The Panel finds that the BOLLORE LOGISTICS mark is distinctive and widely known, as has been found in CAC Case No. 102031, BOLLORE v. Donald Shillam (“The Panel concludes that the Complainant's BOLLORE LOGISTICS trademark has a significant reputation and is of distinctive character.”) and in CAC Case No. 101500, BOLLORE SA v. JESSICA SAXTON ("the Complainant’s trademark [BOLLORE LOGISTICS] has a strong reputation and is widely known").

The Panel also finds that the disputed domain name, registered on May 25, 2020, appears to be a typosquatted version of the Complainant's mark i.e. a domain name registered in an attempt to take advantage of Internet users’ typographical errors. The fact that the disputed domain name has been set up with mail exchanger records (MX records) indicates an intention to use the disputed domain name to send emails impersonating the Complainant.

These circumstances, together with the Complainant’s assertions, are sufficient to constitute a prima facie showing of absence of rights or legitimate interests in respect of the domain name on the part of the Respondent. The evidentiary burden therefore shifts to the Respondent to show that it does have rights or legitimate interests in the domain name. See Cassava Enterprises Limited, Cassava Enterprises (Gibraltar) Limited v. Victor Chandler International Limited, WIPO Case No. D2004-0753. The Respondent has made no attempt to do so.

Accordingly, the Panel finds that the Respondent has no rights or legitimate interests in respect of the domain name.

As to bad faith registration, the Panel is satisfied, based on the fame of the Complainant's mark, the evidence put forward with the Complaint and the absence of any Response, that this is a case of deliberate typosquatting, which is itself evidence of bad faith: see Morgan Stanley v. Doniqish Doniqish, FA2005001898199 (FORUM June 24, 2020): (“The Domain Name seeks to take advantage of the situation where Internet users may make a typographical error. Typosquatting itself is evidence of relevant bad faith registration and use. See Diners Club int'l Ltd. v Domain Admin ****** It's all in the name ******, FA 156839 (FORUM June 23, 2003) (registering a domain name in the hope that Internet users will mistype the Complainant’s mark and be taken to the Respondent’s site is registration and use in bad faith). Typosquatting also indicates the Respondent had knowledge of the Complainant and its rights. See InfoSpace, Inc. v. Greiner, FA 227653 (FORUM Mar. 8, 2004) (“Respondent’s domain name is a simple and popular variation of a trademark commonly used by typosquatters …Such a domain name evidences actual knowledge of the underlying mark prior to the registration of the domain name, and as Respondent failed to submit any evidence to counter this inferrence [sic], Respondent’s actions evidence bad faith registration of the disputed domain name.”)”.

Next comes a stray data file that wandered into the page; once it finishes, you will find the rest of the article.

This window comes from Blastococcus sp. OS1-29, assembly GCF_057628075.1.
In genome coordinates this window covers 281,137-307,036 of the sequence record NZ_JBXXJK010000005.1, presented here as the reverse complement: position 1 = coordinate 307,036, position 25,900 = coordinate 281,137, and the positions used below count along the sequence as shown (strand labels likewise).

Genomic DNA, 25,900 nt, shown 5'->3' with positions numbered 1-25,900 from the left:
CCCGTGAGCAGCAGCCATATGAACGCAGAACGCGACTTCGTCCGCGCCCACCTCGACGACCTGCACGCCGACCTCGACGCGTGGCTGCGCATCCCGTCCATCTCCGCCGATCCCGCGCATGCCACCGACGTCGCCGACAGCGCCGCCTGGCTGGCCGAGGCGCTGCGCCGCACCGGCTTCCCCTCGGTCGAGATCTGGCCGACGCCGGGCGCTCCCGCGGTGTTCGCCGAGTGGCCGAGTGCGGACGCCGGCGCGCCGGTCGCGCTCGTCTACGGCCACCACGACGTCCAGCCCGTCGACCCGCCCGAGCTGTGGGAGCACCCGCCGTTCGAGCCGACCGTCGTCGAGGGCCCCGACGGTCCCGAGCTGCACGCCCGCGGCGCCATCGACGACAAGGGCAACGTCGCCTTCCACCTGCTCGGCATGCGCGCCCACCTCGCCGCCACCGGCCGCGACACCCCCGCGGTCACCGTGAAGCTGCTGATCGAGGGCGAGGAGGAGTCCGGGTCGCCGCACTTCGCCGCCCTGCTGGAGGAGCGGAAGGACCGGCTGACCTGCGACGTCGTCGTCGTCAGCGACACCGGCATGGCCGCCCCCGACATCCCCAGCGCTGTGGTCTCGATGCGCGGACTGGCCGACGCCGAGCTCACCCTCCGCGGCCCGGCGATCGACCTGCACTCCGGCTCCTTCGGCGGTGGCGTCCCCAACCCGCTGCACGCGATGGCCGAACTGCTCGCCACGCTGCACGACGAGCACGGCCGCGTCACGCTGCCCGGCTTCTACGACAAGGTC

As to bad faith use, the Panel accepts the Complainant's contention that although the disputed domain name does not resolve to an active website, the fact that it has been set up with MX records suggests that it may be used for email purposes. This would inevitably constitute bad faith use because any email emanating from the disputed domain name could not be used for any good faith purpose. See CAC Case No. 102827, JCDECAUX SA v. Handi Hariyono (“There is no present use of the disputed domain name but there are several active MX records connected to the disputed domain name. It is concluded that it is inconceivable that the Respondent will be able to make any good faith use of the disputed domain name as part of an e-mail address.”).

According to the WIPO Overview of WIPO Panel Views on Selected UDRP Questions, Third Edition, (“WIPO Jurisprudential Overview 3.0”), paragraph 3.3: "From the inception of the UDRP, panelists have found that the non-use of a domain name (including a blank or “coming soon” page) would not prevent a finding of bad faith under the doctrine of passive holding. While panelists will look at the totality of the circumstances in each case, factors that have been considered relevant in applying the passive holding doctrine include: (i) the degree of distinctiveness or reputation of the complainant’s mark, (ii) the failure of the respondent to submit a response or to provide any evidence of actual or contemplated good-faith use, (iii) the respondent’s concealing its identity or use of false contact details (noted to be in breach of its registration agreement), and (iv) the implausibility of any good faith use to which the domain name may be put."

In the present case, the fact that the disputed domain name does not resolve to an active web page does not prevent a finding of bad faith use. Having regard to the fame and distinctiveness of the Complainant's BOLLORE LOGISTICS mark, of which the Respondent could not have been unaware when registering the disputed domain name; the typosquatted nature of the disputed domain name; the fact that it has been set up with MX records so as to enable it to be used for emails impersonating the Complainant; and the failure of the Respondent to take part in this proceeding, the Panel concludes that the disputed domain name is being used in bad faith.

Accordingly the Panel finds that the disputed domain name was registered and is being used in bad faith.








Decision
For all the reasons stated above, the Complaint is Accepted
and the disputed domain name(s) is (are) to be
BOLLORE-LOGISTCS.COM Transferred to the Complainant
Panellists
Name Alan Limbury
Date of Panel Decision 2020-06-30
Publication of the Decision
Publish the Decision